2. Make an meringue frosting. This is appropriate because the meringue keeps the buttercream smooth and light without adding huge amounts of sugar, so you can then use your chosen chocolate and not have it too sweet. To do this you have to make an Italian meringue which is hot sugar syrup whipped into a meringue (or a Swiss meringue but this uses a different method which involves whipping sugar and egg whites until hot in bowl over a pan of water) then once cool whipping in soft chunks of butter. Then you can add your melted cooled chocolate. Here are some recipes for Italian meringue buttercream (US measurements), Italian meringue buttercream (metric measurements), Swiss meringue buttercream (US measurements) and finally Swiss meringue buttercream (metric measurements).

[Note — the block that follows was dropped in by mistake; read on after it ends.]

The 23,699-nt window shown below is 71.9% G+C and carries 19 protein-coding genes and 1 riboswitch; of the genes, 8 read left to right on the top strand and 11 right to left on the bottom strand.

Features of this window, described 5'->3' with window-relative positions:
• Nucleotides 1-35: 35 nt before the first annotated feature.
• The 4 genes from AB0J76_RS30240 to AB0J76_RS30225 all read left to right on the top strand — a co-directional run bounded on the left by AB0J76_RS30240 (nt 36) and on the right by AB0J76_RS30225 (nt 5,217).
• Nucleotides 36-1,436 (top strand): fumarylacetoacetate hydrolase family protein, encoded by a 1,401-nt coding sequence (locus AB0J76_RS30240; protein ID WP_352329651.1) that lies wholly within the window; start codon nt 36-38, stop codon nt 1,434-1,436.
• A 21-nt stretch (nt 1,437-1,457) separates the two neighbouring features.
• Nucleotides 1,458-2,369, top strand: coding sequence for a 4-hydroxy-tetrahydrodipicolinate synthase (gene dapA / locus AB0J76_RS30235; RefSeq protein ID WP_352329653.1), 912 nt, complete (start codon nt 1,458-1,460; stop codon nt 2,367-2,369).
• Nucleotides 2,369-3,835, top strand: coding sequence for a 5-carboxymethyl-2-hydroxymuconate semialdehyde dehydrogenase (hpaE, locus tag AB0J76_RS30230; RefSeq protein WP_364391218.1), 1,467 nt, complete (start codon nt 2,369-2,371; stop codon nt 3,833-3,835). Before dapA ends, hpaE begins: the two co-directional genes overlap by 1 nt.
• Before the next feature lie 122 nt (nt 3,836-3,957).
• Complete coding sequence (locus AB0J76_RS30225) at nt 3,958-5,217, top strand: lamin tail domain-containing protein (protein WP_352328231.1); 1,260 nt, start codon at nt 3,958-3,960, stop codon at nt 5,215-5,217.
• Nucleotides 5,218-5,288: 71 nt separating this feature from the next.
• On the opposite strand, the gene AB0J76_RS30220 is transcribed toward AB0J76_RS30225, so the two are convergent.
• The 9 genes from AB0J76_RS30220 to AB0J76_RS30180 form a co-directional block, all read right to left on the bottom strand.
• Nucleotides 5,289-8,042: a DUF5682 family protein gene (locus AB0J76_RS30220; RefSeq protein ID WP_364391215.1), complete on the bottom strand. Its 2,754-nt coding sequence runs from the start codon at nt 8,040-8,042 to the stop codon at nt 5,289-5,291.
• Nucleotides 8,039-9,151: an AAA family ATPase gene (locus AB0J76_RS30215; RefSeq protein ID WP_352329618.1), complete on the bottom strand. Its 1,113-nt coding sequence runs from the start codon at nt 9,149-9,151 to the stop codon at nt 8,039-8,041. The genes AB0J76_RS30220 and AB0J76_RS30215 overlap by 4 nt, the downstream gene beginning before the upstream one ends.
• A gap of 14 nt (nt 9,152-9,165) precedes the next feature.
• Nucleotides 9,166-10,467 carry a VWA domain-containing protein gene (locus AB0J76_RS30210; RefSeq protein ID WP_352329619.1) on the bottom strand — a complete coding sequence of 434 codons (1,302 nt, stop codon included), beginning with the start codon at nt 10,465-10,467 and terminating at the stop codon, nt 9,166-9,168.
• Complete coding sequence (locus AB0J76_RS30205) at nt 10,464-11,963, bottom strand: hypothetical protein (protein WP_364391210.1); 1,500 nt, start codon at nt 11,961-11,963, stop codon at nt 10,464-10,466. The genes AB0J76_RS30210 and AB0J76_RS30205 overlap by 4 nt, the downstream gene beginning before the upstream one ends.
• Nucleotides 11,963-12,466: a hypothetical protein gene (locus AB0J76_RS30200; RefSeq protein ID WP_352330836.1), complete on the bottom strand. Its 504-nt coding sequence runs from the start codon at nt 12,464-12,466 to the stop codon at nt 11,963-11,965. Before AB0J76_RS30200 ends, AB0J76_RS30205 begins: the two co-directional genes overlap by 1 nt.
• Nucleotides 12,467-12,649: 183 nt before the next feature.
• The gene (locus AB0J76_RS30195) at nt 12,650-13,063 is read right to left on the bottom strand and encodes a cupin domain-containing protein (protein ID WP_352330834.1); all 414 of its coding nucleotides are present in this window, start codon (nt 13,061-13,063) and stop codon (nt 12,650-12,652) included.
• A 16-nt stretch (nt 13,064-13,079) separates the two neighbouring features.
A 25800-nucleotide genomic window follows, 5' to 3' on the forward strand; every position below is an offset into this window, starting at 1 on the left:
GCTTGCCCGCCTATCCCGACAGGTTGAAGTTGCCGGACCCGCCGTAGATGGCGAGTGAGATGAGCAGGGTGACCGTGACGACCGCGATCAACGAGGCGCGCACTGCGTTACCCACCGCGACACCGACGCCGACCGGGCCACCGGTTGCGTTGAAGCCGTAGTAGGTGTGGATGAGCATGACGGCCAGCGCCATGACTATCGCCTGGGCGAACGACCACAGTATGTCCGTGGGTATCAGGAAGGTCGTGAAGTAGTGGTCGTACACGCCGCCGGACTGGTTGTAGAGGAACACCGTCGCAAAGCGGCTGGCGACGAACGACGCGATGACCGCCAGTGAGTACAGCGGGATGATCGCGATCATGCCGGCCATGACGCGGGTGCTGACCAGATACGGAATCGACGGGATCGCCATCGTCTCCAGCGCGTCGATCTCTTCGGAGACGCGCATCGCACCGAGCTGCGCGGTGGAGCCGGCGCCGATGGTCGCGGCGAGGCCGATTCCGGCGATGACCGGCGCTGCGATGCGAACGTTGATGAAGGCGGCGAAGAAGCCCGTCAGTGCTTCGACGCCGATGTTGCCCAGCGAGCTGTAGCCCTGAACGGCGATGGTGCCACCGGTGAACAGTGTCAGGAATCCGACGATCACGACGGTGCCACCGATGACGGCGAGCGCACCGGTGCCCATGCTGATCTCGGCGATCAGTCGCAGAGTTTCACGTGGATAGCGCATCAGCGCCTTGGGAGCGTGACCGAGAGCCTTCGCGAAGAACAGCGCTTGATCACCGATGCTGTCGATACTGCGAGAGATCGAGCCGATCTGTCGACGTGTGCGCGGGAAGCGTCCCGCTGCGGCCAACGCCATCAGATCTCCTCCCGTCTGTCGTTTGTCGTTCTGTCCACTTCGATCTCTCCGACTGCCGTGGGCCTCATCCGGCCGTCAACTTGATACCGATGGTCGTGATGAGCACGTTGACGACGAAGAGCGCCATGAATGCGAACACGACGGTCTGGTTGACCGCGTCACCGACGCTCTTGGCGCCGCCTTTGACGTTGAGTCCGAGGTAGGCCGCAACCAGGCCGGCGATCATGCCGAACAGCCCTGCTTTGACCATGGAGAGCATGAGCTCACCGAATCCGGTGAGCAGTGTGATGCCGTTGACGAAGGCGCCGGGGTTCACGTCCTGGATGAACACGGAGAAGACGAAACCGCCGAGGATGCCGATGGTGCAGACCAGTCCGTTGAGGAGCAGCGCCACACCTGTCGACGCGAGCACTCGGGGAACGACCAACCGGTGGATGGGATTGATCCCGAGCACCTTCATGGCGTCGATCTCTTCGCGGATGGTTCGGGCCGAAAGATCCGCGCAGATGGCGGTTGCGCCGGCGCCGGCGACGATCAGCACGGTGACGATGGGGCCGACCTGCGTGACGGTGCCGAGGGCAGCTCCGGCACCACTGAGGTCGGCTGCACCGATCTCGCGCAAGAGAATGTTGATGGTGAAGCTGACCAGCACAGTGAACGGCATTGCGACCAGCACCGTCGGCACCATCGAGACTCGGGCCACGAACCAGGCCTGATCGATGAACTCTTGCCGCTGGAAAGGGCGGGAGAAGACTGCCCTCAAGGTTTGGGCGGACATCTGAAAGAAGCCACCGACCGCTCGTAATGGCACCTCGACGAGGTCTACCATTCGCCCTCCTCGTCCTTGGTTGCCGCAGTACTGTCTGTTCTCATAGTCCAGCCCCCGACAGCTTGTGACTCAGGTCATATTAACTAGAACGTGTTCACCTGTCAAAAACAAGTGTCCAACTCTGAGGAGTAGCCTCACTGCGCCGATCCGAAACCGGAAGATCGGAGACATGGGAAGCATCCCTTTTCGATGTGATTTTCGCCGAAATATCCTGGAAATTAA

Hope this helps!

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I would also use cocoa powder (not sweetened chocolate powder) in place of some of the icing sugar. It would help you maintain the consistency you are after, though the exact quantities you would want to use would need to be adjusted to suit the chocolate you are using. The bitterness of the cocoa powder will help balance the sweetness of the sugar and the chocolate.

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Dark chocolate should be unsweetened chocolate plus sugar - those ingredients will account for most of the mass. Your 40% cacao bar is therefore 40g chocolate to 60g sugar (stabilizers or emulsifiers like soy lecithin should be negligible in volume, just a trace amount percentage wise).